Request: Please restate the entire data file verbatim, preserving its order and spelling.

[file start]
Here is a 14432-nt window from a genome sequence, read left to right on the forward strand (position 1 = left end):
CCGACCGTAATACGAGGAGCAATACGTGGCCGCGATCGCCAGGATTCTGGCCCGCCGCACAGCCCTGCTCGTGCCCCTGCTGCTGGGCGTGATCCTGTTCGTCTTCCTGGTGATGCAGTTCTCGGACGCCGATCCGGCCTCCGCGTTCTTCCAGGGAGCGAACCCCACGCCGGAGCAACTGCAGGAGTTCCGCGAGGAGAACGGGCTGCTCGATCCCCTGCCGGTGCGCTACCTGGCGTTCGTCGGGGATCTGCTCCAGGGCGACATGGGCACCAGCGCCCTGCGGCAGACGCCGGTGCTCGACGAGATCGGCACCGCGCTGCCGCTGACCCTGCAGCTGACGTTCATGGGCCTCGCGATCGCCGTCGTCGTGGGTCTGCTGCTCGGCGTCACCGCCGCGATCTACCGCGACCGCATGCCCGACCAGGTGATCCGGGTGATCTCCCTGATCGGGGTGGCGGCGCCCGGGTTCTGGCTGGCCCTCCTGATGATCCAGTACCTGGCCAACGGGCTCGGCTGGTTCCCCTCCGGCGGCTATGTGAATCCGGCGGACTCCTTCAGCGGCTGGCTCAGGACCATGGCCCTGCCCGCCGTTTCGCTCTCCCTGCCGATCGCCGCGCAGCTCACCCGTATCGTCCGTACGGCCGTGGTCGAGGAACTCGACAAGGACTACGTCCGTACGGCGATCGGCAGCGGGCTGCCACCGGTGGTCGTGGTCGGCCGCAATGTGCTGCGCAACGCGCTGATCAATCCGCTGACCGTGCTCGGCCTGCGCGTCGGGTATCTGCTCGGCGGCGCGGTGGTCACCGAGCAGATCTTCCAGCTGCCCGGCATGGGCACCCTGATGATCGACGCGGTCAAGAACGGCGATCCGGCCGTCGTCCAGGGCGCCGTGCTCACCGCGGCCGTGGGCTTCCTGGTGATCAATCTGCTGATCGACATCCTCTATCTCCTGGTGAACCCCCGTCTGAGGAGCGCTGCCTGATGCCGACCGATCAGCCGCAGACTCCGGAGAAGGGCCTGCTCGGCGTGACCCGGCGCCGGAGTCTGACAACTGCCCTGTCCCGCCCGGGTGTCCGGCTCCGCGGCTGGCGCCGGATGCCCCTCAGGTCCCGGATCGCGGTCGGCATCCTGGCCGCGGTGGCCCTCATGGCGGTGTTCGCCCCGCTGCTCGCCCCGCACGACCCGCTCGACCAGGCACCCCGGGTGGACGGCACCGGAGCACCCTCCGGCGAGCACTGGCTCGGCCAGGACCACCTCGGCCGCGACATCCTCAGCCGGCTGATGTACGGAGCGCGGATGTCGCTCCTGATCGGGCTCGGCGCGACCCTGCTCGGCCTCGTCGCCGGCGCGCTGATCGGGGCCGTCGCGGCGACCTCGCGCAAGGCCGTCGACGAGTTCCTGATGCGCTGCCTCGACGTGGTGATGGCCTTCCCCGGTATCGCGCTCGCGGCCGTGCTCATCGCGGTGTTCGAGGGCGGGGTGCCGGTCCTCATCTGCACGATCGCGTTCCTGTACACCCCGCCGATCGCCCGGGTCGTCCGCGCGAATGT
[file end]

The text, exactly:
Here is a 14432-nt window from a genome sequence, read left to right on the forward strand (position 1 = left end):
CCGACCGTAATACGAGGAGCAATACGTGGCCGCGATCGCCAGGATTCTGGCCCGCCGCACAGCCCTGCTCGTGCCCCTGCTGCTGGGCGTGATCCTGTTCGTCTTCCTGGTGATGCAGTTCTCGGACGCCGATCCGGCCTCCGCGTTCTTCCAGGGAGCGAACCCCACGCCGGAGCAACTGCAGGAGTTCCGCGAGGAGAACGGGCTGCTCGATCCCCTGCCGGTGCGCTACCTGGCGTTCGTCGGGGATCTGCTCCAGGGCGACATGGGCACCAGCGCCCTGCGGCAGACGCCGGTGCTCGACGAGATCGGCACCGCGCTGCCGCTGACCCTGCAGCTGACGTTCATGGGCCTCGCGATCGCCGTCGTCGTGGGTCTGCTGCTCGGCGTCACCGCCGCGATCTACCGCGACCGCATGCCCGACCAGGTGATCCGGGTGATCTCCCTGATCGGGGTGGCGGCGCCCGGGTTCTGGCTGGCCCTCCTGATGATCCAGTACCTGGCCAACGGGCTCGGCTGGTTCCCCTCCGGCGGCTATGTGAATCCGGCGGACTCCTTCAGCGGCTGGCTCAGGACCATGGCCCTGCCCGCCGTTTCGCTCTCCCTGCCGATCGCCGCGCAGCTCACCCGTATCGTCCGTACGGCCGTGGTCGAGGAACTCGACAAGGACTACGTCCGTACGGCGATCGGCAGCGGGCTGCCACCGGTGGTCGTGGTCGGCCGCAATGTGCTGCGCAACGCGCTGATCAATCCGCTGACCGTGCTCGGCCTGCGCGTCGGGTATCTGCTCGGCGGCGCGGTGGTCACCGAGCAGATCTTCCAGCTGCCCGGCATGGGCACCCTGATGATCGACGCGGTCAAGAACGGCGATCCGGCCGTCGTCCAGGGCGCCGTGCTCACCGCGGCCGTGGGCTTCCTGGTGATCAATCTGCTGATCGACATCCTCTATCTCCTGGTGAACCCCCGTCTGAGGAGCGCTGCCTGATGCCGACCGATCAGCCGCAGACTCCGGAGAAGGGCCTGCTCGGCGTGACCCGGCGCCGGAGTCTGACAACTGCCCTGTCCCGCCCGGGTGTCCGGCTCCGCGGCTGGCGCCGGATGCCCCTCAGGTCCCGGATCGCGGTCGGCATCCTGGCCGCGGTGGCCCTCATGGCGGTGTTCGCCCCGCTGCTCGCCCCGCACGACCCGCTCGACCAGGCACCCCGGGTGGACGGCACCGGAGCACCCTCCGGCGAGCACTGGCTCGGCCAGGACCACCTCGGCCGCGACATCCTCAGCCGGCTGATGTACGGAGCGCGGATGTCGCTCCTGATCGGGCTCGGCGCGACCCTGCTCGGCCTCGTCGCCGGCGCGCTGATCGGGGCCGTCGCGGCGACCTCGCGCAAGGCCGTCGACGAGTTCCTGATGCGCTGCCTCGACGTGGTGATGGCCTTCCCCGGTATCGCGCTCGCGGCCGTGCTCATCGCGGTGTTCGAGGGCGGGGTGCCGGTCCTCATCTGCACGATCGCGTTCCTGTACACCCCGCCGATCGCCCGGGTCGTCCGCGCGAATGT